Actually, the world sculpted by Pullman within the story is far from atheistic; angels exist, God is numbered among them, and he dies of old age -- nobody *kills* him, and indeed the film's protagonist(s) attempt to help him, which ultimately leads to his demise.

God as an angel is a far cry from Christianity, and the abuse of authority by religion certainly ought to be villainized (I'm reminded of "V for Vendetta" in this regard).

But as far as true Christendom made up of true Christians who live a life honoring to God...

Well, the movie doesn't even go there. As much as the world may want to hate us, it can be quite hard to villanize those who love & do good by not only their friends but also their enemies. And like the opposition Jesus met, ours is far more likely to come from within our own numbers than from without (not that it doesn't, by any means!).

David said...

Hello. I'm a lurker here and thoughts I'd offer my take on the books. I did read them. (I really like Theology and Sci-Fi/Fantasy and wanted to see what all of the fuss is about.)

Here is my attempt at a theological summary of the books:
The trilogy is a retelling of the story of the rebellion of Satan in Heaven and the Fall of Mankind on Earth. However, in this case, the choice is between (a) blind obedience and submission to a cruel, oppressive upstart angel pretending to be the Creator and (b) choosing to grow in wisdom and knowledge into true adulthood and maturity. Pullman adds to that quantum physics (the multiple world interpretation, specifically) and biological evolution (of all sentient beings including angels and spirit-bengs) in order to create a universe without God. What he leaves us with is a short life in which we must strive by ourselves to create a Republic of Heaven. We then die, ending our existence with our bodies and spirits dissolving and returning to the universe.

I'm guessing Pullman meant for the books to have a triumphant ending -- celebrating life and man and what we can accomplish on our own. However, I found the ending to be sad and devoid of any true hope, meaning, or purpose.

Will I see the movie: I don't know. The previews look appealing. My older two children could understand the worldview being presented and how it does not line up with the Biblical worldview.

I hope this helps.

--David in FL

Libbie said...

Everything I've come across so far is leading me to the conclusion that it would be an experience very like the last episode of Doctor Who, which reviewed on my blog (the writer, Russell T Davies is also an out-spoken atheist, though he clearly can't stay away from religious themes in his work).

Marvellously put together, compelling story-telling, but ultimately leaving you cold. I'd like to see it eventually, but my kids will see Lord of the Rings well before they're exposed to this sort of thing.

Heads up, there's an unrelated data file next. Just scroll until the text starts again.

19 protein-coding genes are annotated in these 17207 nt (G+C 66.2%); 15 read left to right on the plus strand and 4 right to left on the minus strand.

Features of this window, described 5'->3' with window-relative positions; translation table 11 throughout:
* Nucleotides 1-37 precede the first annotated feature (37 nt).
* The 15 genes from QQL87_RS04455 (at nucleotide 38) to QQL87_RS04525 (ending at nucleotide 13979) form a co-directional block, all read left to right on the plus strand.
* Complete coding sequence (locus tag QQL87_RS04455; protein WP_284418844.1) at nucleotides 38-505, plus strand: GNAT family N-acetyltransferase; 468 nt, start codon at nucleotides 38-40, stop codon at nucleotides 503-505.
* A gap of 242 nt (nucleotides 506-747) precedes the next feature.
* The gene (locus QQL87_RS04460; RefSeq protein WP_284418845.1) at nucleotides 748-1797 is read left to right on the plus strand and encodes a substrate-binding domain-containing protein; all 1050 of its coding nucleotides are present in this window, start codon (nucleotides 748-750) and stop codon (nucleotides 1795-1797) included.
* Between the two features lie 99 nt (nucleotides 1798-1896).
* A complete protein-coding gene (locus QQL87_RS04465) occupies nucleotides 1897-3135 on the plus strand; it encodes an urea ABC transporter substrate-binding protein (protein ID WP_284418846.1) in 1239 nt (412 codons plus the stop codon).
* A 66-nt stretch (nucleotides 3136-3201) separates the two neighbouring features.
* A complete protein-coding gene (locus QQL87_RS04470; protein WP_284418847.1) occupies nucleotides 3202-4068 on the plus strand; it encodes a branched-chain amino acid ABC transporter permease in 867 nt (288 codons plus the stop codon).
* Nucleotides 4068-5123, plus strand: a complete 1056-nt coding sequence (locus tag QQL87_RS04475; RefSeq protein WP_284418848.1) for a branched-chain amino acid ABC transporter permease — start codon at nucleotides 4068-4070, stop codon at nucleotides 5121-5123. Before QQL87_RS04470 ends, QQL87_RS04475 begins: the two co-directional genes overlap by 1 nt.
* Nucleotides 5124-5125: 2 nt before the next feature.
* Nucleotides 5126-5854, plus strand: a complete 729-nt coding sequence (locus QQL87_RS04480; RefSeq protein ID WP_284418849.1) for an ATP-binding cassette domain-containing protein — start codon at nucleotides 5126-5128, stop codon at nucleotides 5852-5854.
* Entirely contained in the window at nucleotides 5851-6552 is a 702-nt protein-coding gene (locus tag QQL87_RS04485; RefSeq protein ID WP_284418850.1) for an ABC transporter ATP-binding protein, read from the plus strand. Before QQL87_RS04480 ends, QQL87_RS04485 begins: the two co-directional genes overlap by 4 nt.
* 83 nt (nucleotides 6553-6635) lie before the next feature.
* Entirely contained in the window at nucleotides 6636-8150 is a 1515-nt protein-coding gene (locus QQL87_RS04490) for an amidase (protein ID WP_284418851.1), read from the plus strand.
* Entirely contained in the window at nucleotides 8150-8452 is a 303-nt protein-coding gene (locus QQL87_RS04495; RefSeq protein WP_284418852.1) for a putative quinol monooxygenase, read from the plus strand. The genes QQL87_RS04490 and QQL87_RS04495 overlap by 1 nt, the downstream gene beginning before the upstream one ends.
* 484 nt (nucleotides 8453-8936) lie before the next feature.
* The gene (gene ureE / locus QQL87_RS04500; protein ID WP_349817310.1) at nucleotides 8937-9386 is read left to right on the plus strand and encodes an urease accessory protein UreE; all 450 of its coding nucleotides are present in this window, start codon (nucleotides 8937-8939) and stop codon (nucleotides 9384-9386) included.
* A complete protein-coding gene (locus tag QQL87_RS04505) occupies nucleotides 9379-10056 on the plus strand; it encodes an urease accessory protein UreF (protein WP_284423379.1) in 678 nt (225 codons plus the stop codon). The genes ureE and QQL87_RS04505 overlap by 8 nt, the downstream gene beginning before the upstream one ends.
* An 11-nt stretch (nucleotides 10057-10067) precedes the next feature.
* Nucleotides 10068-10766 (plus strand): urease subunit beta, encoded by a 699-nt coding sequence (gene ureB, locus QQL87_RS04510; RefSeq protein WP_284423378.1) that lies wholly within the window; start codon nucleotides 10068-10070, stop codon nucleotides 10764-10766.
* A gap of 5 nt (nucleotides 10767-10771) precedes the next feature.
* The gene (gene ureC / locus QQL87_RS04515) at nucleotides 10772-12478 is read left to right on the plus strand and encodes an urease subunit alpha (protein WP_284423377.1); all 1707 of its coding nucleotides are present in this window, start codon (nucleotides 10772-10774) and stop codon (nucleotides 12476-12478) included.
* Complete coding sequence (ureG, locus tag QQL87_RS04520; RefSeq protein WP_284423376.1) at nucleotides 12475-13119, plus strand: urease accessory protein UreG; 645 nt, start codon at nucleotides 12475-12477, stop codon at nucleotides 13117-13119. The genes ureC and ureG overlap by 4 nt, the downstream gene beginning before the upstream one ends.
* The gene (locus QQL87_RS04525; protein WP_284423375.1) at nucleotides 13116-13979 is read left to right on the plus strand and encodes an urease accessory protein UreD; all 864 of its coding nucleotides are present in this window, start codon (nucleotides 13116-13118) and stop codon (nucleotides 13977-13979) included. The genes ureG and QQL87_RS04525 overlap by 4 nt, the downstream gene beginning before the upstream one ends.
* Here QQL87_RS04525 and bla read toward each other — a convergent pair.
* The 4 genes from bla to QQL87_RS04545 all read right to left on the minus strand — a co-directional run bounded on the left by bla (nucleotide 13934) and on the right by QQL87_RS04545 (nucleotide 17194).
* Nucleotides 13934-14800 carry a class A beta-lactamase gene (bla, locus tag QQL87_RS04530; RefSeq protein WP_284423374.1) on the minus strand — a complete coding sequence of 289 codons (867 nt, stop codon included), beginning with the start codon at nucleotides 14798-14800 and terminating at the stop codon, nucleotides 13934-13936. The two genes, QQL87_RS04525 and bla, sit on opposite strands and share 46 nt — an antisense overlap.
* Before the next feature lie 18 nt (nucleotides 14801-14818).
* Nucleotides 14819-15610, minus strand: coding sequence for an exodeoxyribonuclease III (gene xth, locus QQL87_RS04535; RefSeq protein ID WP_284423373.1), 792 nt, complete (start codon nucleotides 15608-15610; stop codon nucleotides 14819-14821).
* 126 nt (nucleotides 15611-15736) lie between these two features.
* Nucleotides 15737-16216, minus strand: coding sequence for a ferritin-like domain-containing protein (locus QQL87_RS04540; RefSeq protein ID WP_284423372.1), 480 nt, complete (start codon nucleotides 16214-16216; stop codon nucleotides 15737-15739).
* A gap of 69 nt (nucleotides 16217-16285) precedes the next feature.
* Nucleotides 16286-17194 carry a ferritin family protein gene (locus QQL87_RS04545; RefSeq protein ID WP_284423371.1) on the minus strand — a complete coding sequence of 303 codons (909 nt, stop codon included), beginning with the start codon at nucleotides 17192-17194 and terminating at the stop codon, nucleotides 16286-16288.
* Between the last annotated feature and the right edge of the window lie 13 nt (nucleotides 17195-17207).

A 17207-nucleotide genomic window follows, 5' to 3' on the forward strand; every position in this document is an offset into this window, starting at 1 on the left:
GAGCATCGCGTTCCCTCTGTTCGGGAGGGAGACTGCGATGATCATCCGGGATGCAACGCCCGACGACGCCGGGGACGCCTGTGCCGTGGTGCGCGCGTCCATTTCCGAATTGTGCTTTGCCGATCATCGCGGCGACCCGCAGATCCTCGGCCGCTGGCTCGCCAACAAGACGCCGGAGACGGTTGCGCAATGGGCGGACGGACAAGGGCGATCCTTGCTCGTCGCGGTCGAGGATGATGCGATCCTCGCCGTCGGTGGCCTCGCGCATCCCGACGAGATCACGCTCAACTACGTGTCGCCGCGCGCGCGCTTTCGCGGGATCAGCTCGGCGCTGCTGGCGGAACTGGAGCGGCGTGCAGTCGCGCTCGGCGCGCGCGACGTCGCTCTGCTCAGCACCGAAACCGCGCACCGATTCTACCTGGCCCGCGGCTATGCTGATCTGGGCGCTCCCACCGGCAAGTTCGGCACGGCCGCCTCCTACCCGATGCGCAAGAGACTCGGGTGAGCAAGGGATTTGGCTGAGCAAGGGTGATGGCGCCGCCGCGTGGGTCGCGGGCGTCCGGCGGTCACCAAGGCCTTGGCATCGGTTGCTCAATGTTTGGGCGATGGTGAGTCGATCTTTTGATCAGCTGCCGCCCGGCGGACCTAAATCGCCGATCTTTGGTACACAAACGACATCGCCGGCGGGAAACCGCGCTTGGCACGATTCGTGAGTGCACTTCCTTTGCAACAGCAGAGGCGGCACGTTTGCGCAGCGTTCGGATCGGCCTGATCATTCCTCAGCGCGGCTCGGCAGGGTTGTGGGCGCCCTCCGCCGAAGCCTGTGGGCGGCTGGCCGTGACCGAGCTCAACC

Nicky Bacala said...

Try Al Mohler

http://www.almohler.net/blog_read.php?id=1065

Dyspraxic Fundamentalist said...

Not seen the film. I dont watch films much.

But the books were quite good, if rather heavy.

I am sure children brought up in a Bible-believing home will not be harmed in the slightest by either the books or the films.

God Bless

Matthew

Carlo said...

Libbie,

My favorite Dr. Who series was the one with Tom Baker when I was a little kid. The Dr. Who that they were showing on the Sci Fi channel were really disappointing - maybe I didn't catch the religious theme because they were such bad shows.

Hannah said...

I think His Dark Materials aren't really aimed at children anyway although it seems that the film is. They do explore some quite deep and dark themes at times. I think when a teenager reads them they are hopefully of the age that they can tell that it is a wrong world-view. And even younger children can be discerning, if they are taught that sometimes good shows don't always get it right about God and suchlike. It's probably just as good to watch something like this and then discuss it as a family afterwards, talking about which bits are good and which bits are wrong.

CA RN to Honduras Missionary said...

My first thought is to not immediately throw a book burning because of what others have said without having read a book first, and then draw your own conclusions. If anyone chooses to base their religious beliefs from a fiction book is sadly without hope - I'm thinking Divinci Code, etc. When Harry Potter first came out there was so much outrage and "book burning" thought behind it, many did not see them or read them only based on others interpretations of them. I know, a whole different discussion...The best way to understand someone of a different belief system is to read their values - the Christian belief system is from the Bible - the only true Word. The Mormon - the Book of Mormon, etc. If you are founded in your belief, and rest and rely upon God as the only way, then rest in that. You won't be swayed by a movie - God has you - you are covered. I don't believe that someone would believe the Golden Compass to be something to emulate, or to act upon for their religious understanding. Okay - nuff said!

LeeC said...

I think Al Mohler nailed it both in review and how to respond.

As for seeing it, is being entertained that important?

If nothing else I think it fails the causing a weaker brother to stumble test at the least.

Dr. Caligari said...

I'll go see it because I want to see Armoured Bears

The film must actually be an allegory about the Second Amendment, and our right to arm bears.

DJP said...

Oh, boy.

To that, I can only say... click here.

Matt Brown said...

My only quibble with Dr. Mohler is his picture on his blog. He looks a bit creepy, which is certainly not how he usually presents.

Tim said...

I read the books and saw the movie, mainly to know what it is about, and be able to discuss it with those who would look into that stuff.
The movie was mediocre at best (art speaking), but fairly close to the book.
The books, though, start well and turn out very quickly to be a second rate piece of litterature.
As for my recommendation to see/read Pullman, I would not. I'm not saying I will tell people not to go, but if they ask, my answer is "it is not worth it, and may harm some".
The theological message is not as offensive as expected, but still very harmful.
*spoilers ahead*
Pullman turns out not killing God, but his version of god dies himself out of weakness and insignificance.
It is still a very bad book to let kids read, especially if not accompanied.